Playing The Shame Game

Gill sent this yesterday, but I ran out of time to post it so I’m posting it now. We had a conversation about this, and I told her to try not to beat herself up so much because as kids, we all do things that seem like a good idea at the time, but aren’t very smart. That’s why we have the time to make those mistakes safely so we can learn from them. I think if I could have joined in, I might have told her 14-year-old self that if we don’t take time to remember these things, we’ll start taking them for granted on a large scale. I know that we still have wars, so it’s not like our job is done because we have these ceremonies, but I think it’s important to keep the message alive that wars are a tragic loss of life. Also, veterans don’t live forever and shouldn’t be expected to do all the reminding.

When we are teenagers we play stupid games unaware of the stupid prizes.  When I was 14 I thought in my misguided mind that boycotting the Remembrance Day ceremony at my school would be a great idea.  I thought that it was a direct violation of the pacifism I proclaimed.  When I went to voice these ideas to fellow classmates they just would tell me how ungrateful I was before walking away and calling me retarded.

What I believed At The Time

I thought by attending the ceremony that I was endorsing war and the violence that came along with it.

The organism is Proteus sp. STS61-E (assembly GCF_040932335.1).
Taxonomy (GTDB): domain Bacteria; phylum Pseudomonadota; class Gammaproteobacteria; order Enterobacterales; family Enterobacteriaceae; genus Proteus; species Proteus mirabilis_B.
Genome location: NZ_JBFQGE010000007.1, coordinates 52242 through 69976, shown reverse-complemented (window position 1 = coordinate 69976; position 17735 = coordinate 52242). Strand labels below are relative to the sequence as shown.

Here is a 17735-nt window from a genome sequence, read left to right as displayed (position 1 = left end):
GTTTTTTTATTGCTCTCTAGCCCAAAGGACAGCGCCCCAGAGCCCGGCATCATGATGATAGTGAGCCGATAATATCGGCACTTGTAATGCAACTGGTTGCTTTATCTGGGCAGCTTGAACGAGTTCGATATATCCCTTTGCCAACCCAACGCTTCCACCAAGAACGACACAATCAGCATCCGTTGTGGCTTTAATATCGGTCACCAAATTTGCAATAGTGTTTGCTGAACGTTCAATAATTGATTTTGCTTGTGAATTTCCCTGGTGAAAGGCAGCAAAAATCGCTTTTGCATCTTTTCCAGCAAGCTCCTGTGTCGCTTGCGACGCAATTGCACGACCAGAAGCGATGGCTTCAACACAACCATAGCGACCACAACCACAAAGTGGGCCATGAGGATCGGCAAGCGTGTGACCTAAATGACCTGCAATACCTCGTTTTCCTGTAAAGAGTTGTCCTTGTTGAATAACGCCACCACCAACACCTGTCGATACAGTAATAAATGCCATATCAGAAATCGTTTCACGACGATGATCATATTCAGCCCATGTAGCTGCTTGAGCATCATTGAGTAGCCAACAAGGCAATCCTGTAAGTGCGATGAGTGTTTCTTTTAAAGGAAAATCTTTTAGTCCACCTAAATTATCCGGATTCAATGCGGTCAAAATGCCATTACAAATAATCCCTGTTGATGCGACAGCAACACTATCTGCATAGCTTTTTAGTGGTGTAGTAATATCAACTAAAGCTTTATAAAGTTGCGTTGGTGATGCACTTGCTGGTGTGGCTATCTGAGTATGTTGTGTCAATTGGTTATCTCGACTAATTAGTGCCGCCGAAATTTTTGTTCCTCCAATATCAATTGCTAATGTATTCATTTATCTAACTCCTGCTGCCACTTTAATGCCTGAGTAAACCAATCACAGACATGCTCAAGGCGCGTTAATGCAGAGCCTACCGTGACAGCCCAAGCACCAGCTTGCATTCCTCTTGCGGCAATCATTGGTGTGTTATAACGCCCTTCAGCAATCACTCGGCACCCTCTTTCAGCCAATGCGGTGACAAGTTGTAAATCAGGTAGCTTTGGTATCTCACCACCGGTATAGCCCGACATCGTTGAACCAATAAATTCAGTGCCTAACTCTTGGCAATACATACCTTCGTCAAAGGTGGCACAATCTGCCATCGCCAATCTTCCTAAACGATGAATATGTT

What I would Tell and Do To 14-year-old Me

I would sit her down, pour her tea or hot chocolate, and angrily tell her to give her head a shake.  Once I’d calmed down to reasonable I would tell her about the fact that her relatives served, and what would they think of her trashing their memory.   I would also tell her that if they hadn’t fought for what was right, she may not be here, or we’d all be writing these things in German.

I must be weird, because I never got the feeling that Remembrance Day ceremonies were glorifying war. They were sad and sombre. We listed off a bunch of names of people who never made it home, and talked about a bunch more who did make it home, but were never the same again. But she’s not the only one who got the glorifying message. the white poppy crowd tend to agree. I wonder how it could be made more clear that this is not a celebration.

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